On Friday, after I’d collected the food from the Indian restaurant, I drove past the old house on the way to the freeway. You could’ve knocked me over with a feather! The house has been repainted and is for sale again, only 6 months after they supposedly moved in. The selling agent isn’t a local agent, so when I got home I checked the agent’s website…

I doubt this couple ever moved in at all. According to the website, there’s a ‘brand new executive chef’s kitchen’ and the photos show that the bathroom has had a full makeover, all the rooms have been painted, and all the carpet ripped up and the floorboards polished. Some serious work has been done in 6 months and much of it could not be done while someone was living in the house. The killer is that the price it’s now for sale for is some 55% MORE than the price we got only 6 months ago.

So why do I feel miffed? It’s no longer our house – I don’t have a problem with that. It’s been renovated and is offered for a much higher price – I don’t have a problem with that either. What has*really* annoyed me is that we (and I suspect our agent) were sold a pack of lies in order to reduce the price. Had we been told that this couple were intending to buy and renovate, fine. But we weren’t. We were told all along that they loved the place and wanted to live there forever.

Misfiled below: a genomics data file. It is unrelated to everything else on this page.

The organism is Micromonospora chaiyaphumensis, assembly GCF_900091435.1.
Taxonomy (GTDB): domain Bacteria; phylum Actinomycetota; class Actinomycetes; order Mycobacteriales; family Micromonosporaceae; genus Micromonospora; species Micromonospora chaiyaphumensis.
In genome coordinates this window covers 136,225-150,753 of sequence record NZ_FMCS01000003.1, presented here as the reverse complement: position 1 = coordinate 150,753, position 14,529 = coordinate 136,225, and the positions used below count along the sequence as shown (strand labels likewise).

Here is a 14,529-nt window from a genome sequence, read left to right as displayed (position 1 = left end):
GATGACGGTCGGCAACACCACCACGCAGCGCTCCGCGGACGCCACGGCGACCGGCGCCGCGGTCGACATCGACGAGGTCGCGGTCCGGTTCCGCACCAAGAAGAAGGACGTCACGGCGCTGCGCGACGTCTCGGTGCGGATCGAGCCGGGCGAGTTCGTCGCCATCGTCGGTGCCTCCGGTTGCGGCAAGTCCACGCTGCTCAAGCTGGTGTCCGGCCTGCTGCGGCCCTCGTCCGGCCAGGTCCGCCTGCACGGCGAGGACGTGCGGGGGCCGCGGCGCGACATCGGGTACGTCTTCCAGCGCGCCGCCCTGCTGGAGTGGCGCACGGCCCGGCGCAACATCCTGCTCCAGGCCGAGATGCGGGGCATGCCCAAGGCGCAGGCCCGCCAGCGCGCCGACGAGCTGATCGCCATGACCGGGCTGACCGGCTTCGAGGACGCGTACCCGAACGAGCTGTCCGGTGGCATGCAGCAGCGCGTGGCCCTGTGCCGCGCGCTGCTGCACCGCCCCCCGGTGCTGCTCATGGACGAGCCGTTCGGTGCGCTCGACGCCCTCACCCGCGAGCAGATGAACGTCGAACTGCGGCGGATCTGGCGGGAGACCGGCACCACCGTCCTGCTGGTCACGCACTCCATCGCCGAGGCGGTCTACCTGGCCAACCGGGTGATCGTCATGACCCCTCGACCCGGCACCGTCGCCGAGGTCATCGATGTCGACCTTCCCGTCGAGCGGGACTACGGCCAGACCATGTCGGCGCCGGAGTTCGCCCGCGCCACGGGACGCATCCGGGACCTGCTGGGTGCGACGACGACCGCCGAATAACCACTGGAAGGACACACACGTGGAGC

I can’t even justify this ‘churn’ of the property based on a relationship break up. Some serious renovations have been done which would not indicate a relationship gone sour. I just think they saw an opportunity to make some money… and we got sucked in to dropping our price because we genuinely *believed* that they intended living in the house.

I really hope that they get burned with Capital Gains Tax seeing as though they haven’t owned the property for more than 12 months and haven’t lived in it as their principle residence. I know that sounds mean, but I’m feeling quite miffed about being lied to.